Affiliate Nexus legislation– A remote retailer holds a substantial interest or is owned by a retailer that is located within the state and sells a similar type of product under a similar business name. Instate retailers can also be used to promote or market the product to in-state customers. Affiliate nexus does not require common ownership and may not include services such as sales and delivery.
Marketplace Nexus legislation– This definition applies to marketplace facilitators who operate a business in the state and provides e-commerce infrastructure, customer service, payment processing, and marketing services to individual sellers. The facilitator is the one that is required to register with the state and collect the sales tax rather than the individual sellers.
Notice and Reporting Requirements– This legislation requires that a retailer does not collect the state sales tax themselves but notify their buyers that they must report state use tax on all their purchases. The retailer might be required to send the purchaser a statement of all their purchases.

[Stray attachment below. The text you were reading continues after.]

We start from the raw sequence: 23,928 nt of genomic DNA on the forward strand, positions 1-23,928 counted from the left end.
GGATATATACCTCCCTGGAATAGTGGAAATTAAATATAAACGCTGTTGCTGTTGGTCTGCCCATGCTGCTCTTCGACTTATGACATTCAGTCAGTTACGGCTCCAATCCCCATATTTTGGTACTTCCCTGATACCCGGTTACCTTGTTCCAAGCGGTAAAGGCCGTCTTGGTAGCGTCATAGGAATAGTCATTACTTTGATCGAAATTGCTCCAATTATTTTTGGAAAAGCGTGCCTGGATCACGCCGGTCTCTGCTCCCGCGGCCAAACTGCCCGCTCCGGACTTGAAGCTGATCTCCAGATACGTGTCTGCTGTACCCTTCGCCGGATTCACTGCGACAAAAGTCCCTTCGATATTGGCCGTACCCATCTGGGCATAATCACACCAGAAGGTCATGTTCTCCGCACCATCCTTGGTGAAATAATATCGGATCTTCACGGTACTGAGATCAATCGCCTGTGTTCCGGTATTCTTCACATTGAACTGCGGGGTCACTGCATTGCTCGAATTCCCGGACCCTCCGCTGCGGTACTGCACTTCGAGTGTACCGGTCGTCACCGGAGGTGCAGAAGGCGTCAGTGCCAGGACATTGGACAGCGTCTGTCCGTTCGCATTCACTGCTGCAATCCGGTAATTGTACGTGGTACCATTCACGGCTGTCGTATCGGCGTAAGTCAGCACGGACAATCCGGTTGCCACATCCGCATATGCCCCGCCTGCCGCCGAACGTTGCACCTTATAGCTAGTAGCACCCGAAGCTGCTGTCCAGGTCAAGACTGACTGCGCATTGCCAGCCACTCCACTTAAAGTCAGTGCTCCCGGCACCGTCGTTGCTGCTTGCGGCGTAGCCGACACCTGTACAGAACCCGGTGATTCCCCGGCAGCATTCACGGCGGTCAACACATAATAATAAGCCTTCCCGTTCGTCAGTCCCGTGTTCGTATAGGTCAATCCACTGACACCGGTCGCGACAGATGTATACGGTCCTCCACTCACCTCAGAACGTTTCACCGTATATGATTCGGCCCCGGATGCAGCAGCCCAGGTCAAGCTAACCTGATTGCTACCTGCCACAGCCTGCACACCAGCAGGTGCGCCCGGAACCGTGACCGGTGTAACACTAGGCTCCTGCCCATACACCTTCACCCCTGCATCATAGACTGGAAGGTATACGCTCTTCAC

Economic Nexus– An out-of-state retailer generally is required to collect and remit sales tax once the retailer meets a set level of sales transactions or gross receipts activity (a threshold) within the state. No physical presence is required.
To find out more about state sales tax please visit the sales tax institute.
What Happens To Goods That I Do Not Sell?
You might be wondering what becomes of goods you do not sell on which a sales tax has not been collected. These goods could be subject to a use tax.